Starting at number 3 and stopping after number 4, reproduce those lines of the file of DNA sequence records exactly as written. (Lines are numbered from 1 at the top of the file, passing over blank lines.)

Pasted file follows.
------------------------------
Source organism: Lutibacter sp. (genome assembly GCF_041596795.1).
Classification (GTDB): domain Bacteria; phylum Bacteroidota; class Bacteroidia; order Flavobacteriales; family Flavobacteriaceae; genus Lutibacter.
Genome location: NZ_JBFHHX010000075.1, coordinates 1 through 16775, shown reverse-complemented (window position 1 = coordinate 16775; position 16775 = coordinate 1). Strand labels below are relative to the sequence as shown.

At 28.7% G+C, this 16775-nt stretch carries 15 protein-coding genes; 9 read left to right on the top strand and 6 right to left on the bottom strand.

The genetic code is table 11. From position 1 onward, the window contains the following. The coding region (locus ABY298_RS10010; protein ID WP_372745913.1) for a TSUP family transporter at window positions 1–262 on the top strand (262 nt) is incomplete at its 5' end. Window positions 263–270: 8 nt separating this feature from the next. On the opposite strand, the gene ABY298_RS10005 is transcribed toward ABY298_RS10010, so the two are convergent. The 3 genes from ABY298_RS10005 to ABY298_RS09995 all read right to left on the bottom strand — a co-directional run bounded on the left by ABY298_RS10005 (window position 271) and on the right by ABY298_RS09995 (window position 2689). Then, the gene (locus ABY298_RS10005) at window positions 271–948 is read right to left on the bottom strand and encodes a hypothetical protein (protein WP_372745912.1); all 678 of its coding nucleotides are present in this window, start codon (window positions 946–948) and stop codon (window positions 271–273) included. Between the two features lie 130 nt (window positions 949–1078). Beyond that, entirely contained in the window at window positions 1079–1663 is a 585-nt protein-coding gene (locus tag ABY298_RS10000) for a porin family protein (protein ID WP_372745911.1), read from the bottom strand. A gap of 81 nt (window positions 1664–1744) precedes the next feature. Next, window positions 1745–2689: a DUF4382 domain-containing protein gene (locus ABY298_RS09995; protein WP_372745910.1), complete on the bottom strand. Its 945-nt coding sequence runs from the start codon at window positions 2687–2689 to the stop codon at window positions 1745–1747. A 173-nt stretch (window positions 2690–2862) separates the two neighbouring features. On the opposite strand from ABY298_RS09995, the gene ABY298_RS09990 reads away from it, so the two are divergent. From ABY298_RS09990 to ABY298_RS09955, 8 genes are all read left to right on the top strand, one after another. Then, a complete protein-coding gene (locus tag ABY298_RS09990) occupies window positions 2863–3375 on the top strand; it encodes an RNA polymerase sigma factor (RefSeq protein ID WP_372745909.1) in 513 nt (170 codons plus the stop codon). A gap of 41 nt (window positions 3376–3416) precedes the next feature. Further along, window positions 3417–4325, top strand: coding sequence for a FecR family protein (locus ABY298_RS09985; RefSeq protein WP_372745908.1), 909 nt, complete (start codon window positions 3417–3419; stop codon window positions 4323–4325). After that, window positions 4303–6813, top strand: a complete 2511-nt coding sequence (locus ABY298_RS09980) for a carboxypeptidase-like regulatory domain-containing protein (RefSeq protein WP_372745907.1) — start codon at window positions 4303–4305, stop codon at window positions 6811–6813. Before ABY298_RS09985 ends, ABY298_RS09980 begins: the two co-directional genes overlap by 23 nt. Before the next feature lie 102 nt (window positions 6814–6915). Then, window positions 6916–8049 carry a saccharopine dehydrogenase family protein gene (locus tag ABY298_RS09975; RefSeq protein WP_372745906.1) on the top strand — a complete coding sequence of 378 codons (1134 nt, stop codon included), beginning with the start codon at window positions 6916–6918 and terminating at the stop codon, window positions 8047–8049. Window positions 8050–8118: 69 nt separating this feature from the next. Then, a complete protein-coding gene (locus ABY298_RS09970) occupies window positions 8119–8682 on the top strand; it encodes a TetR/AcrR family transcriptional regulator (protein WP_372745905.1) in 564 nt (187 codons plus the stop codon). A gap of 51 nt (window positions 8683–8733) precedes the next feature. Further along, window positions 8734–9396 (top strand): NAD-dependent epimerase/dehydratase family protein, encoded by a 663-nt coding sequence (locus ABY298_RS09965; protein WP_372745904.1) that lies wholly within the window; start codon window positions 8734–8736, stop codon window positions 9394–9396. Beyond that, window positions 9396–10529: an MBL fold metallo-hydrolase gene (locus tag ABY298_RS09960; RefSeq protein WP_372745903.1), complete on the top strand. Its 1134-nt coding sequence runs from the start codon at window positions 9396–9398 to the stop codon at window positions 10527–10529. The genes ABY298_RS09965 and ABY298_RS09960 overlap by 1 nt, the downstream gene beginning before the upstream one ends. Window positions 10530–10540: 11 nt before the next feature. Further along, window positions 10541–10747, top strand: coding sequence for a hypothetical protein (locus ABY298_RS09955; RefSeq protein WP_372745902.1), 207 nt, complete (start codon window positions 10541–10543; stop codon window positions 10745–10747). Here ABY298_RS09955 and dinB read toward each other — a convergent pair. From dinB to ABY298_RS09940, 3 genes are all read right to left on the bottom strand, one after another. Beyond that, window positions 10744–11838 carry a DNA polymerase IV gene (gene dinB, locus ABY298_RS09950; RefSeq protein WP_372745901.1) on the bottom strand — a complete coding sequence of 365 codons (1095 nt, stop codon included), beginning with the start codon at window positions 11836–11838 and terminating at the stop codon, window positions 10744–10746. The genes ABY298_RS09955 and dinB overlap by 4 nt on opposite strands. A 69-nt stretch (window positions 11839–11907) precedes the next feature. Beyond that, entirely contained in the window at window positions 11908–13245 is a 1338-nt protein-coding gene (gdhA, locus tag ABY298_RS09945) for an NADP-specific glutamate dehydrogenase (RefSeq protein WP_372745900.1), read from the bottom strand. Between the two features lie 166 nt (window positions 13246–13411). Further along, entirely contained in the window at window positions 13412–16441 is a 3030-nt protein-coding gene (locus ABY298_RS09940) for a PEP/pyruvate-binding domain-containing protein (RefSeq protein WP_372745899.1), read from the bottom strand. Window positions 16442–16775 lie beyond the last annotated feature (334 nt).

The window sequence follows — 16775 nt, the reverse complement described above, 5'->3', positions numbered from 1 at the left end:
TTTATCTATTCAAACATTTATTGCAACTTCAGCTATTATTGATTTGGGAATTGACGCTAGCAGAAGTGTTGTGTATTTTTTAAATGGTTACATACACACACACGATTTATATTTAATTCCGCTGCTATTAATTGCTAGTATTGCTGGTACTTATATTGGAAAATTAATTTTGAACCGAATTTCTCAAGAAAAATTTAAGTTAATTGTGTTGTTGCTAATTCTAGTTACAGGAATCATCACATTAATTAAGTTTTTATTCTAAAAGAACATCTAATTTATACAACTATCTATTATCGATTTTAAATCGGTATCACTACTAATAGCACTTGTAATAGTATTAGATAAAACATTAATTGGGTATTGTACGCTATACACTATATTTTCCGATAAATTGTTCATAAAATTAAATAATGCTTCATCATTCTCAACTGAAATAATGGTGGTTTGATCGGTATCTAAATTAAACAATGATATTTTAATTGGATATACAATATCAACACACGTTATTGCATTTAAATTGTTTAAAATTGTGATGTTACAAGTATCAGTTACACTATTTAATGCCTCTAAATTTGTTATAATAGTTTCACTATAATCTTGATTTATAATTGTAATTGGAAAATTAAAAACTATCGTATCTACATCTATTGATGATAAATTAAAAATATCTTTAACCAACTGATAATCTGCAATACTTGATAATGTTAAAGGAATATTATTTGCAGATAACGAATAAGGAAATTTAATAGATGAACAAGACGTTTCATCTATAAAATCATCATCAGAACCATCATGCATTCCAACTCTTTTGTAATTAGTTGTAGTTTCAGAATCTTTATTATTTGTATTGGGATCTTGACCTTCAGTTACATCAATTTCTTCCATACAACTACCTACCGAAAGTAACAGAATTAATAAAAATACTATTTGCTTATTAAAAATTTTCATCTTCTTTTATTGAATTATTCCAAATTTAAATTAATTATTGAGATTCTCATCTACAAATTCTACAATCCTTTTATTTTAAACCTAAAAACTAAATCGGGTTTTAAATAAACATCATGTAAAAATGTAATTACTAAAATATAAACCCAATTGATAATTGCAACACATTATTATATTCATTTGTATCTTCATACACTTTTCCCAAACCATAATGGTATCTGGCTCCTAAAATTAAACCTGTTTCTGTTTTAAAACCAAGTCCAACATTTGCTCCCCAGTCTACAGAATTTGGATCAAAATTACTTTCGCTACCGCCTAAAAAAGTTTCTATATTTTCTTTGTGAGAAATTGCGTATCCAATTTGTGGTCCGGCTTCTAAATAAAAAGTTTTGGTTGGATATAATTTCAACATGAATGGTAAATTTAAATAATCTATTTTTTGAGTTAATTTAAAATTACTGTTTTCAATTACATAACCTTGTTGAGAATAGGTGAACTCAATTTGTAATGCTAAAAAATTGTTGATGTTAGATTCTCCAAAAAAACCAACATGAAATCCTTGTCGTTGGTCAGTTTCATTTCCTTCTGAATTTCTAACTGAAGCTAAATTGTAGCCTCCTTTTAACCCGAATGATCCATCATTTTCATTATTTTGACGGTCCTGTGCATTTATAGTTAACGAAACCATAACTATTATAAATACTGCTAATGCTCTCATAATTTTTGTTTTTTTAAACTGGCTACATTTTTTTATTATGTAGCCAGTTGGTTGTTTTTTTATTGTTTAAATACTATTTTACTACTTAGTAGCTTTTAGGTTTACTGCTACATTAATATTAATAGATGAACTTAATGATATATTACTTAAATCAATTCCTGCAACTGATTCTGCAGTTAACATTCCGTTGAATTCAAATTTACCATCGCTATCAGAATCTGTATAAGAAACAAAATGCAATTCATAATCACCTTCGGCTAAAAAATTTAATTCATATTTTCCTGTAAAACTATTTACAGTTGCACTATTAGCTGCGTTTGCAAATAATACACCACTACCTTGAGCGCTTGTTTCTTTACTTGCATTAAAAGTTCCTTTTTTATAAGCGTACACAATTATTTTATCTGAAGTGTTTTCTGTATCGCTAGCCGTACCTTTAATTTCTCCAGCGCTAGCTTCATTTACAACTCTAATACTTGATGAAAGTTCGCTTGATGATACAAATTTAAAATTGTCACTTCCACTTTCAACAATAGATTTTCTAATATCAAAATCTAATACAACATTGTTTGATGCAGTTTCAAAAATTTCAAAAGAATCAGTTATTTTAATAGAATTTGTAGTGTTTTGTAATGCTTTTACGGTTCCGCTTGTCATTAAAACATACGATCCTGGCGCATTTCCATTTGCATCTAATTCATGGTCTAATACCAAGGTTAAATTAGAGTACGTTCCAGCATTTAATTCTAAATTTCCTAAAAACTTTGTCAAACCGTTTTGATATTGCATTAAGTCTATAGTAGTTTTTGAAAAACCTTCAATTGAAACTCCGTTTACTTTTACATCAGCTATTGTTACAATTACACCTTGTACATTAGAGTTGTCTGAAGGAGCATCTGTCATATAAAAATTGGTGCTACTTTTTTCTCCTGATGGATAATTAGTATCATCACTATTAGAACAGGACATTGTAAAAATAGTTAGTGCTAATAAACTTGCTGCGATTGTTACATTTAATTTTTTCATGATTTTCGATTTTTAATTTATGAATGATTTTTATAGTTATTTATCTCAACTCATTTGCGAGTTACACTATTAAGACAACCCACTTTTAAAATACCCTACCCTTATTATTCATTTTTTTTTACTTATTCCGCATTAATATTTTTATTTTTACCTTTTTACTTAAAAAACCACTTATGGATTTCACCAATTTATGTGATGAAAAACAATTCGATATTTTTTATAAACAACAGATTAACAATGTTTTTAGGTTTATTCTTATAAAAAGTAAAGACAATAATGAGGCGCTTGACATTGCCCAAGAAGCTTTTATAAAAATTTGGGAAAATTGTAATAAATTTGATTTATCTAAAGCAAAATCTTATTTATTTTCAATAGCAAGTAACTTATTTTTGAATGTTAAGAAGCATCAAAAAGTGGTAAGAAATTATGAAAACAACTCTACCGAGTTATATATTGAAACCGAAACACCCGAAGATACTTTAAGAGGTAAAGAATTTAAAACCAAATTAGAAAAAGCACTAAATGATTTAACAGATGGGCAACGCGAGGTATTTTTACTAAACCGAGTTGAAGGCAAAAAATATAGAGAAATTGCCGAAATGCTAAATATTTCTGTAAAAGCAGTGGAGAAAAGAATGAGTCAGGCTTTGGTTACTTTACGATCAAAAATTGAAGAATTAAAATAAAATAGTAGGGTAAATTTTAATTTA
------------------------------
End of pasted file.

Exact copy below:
Genome location: NZ_JBFHHX010000075.1, coordinates 1 through 16775, shown reverse-complemented (window position 1 = coordinate 16775; position 16775 = coordinate 1). Strand labels below are relative to the sequence as shown.

At 28.7% G+C, this 16775-nt stretch carries 15 protein-coding genes; 9 read left to right on the top strand and 6 right to left on the bottom strand.